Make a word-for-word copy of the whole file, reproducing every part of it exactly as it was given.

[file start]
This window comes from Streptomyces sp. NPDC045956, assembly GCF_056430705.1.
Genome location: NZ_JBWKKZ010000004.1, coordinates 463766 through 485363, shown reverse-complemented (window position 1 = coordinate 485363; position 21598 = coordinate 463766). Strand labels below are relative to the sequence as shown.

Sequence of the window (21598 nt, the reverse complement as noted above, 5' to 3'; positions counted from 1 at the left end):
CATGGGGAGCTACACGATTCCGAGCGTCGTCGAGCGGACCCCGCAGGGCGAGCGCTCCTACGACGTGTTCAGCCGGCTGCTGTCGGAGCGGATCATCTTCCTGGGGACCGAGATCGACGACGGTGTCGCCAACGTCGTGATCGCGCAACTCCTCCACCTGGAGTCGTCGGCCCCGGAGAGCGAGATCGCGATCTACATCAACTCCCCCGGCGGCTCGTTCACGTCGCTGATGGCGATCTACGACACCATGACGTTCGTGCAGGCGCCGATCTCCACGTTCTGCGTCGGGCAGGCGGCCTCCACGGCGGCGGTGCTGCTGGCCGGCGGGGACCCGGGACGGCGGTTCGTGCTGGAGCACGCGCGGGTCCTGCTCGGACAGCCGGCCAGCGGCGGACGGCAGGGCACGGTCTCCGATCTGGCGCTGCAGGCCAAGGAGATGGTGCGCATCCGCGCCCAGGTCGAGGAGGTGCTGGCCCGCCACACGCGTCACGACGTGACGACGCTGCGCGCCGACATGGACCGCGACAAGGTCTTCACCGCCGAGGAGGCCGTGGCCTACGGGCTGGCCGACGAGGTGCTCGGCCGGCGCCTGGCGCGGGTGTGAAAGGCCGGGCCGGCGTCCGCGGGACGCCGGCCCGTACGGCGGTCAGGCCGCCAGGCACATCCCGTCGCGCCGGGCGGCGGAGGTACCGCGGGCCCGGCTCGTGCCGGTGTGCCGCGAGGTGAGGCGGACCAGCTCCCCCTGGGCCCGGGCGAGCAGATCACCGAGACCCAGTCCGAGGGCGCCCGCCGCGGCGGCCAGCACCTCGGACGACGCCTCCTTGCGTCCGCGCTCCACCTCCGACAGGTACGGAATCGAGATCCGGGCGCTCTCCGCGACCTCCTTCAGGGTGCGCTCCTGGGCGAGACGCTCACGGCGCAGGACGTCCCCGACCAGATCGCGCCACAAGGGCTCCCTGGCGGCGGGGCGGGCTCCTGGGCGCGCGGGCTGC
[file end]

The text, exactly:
This window comes from Streptomyces sp. NPDC045956, assembly GCF_056430705.1.
Genome location: NZ_JBWKKZ010000004.1, coordinates 463766 through 485363, shown reverse-complemented (window position 1 = coordinate 485363; position 21598 = coordinate 463766). Strand labels below are relative to the sequence as shown.

Sequence of the window (21598 nt, the reverse complement as noted above, 5' to 3'; positions counted from 1 at the left end):
CATGGGGAGCTACACGATTCCGAGCGTCGTCGAGCGGACCCCGCAGGGCGAGCGCTCCTACGACGTGTTCAGCCGGCTGCTGTCGGAGCGGATCATCTTCCTGGGGACCGAGATCGACGACGGTGTCGCCAACGTCGTGATCGCGCAACTCCTCCACCTGGAGTCGTCGGCCCCGGAGAGCGAGATCGCGATCTACATCAACTCCCCCGGCGGCTCGTTCACGTCGCTGATGGCGATCTACGACACCATGACGTTCGTGCAGGCGCCGATCTCCACGTTCTGCGTCGGGCAGGCGGCCTCCACGGCGGCGGTGCTGCTGGCCGGCGGGGACCCGGGACGGCGGTTCGTGCTGGAGCACGCGCGGGTCCTGCTCGGACAGCCGGCCAGCGGCGGACGGCAGGGCACGGTCTCCGATCTGGCGCTGCAGGCCAAGGAGATGGTGCGCATCCGCGCCCAGGTCGAGGAGGTGCTGGCCCGCCACACGCGTCACGACGTGACGACGCTGCGCGCCGACATGGACCGCGACAAGGTCTTCACCGCCGAGGAGGCCGTGGCCTACGGGCTGGCCGACGAGGTGCTCGGCCGGCGCCTGGCGCGGGTGTGAAAGGCCGGGCCGGCGTCCGCGGGACGCCGGCCCGTACGGCGGTCAGGCCGCCAGGCACATCCCGTCGCGCCGGGCGGCGGAGGTACCGCGGGCCCGGCTCGTGCCGGTGTGCCGCGAGGTGAGGCGGACCAGCTCCCCCTGGGCCCGGGCGAGCAGATCACCGAGACCCAGTCCGAGGGCGCCCGCCGCGGCGGCCAGCACCTCGGACGACGCCTCCTTGCGTCCGCGCTCCACCTCCGACAGGTACGGAATCGAGATCCGGGCGCTCTCCGCGACCTCCTTCAGGGTGCGCTCCTGGGCGAGACGCTCACGGCGCAGGACGTCCCCGACCAGATCGCGCCACAAGGGCTCCCTGGCGGCGGGGCGGGCTCCTGGGCGCGCGGGCTGC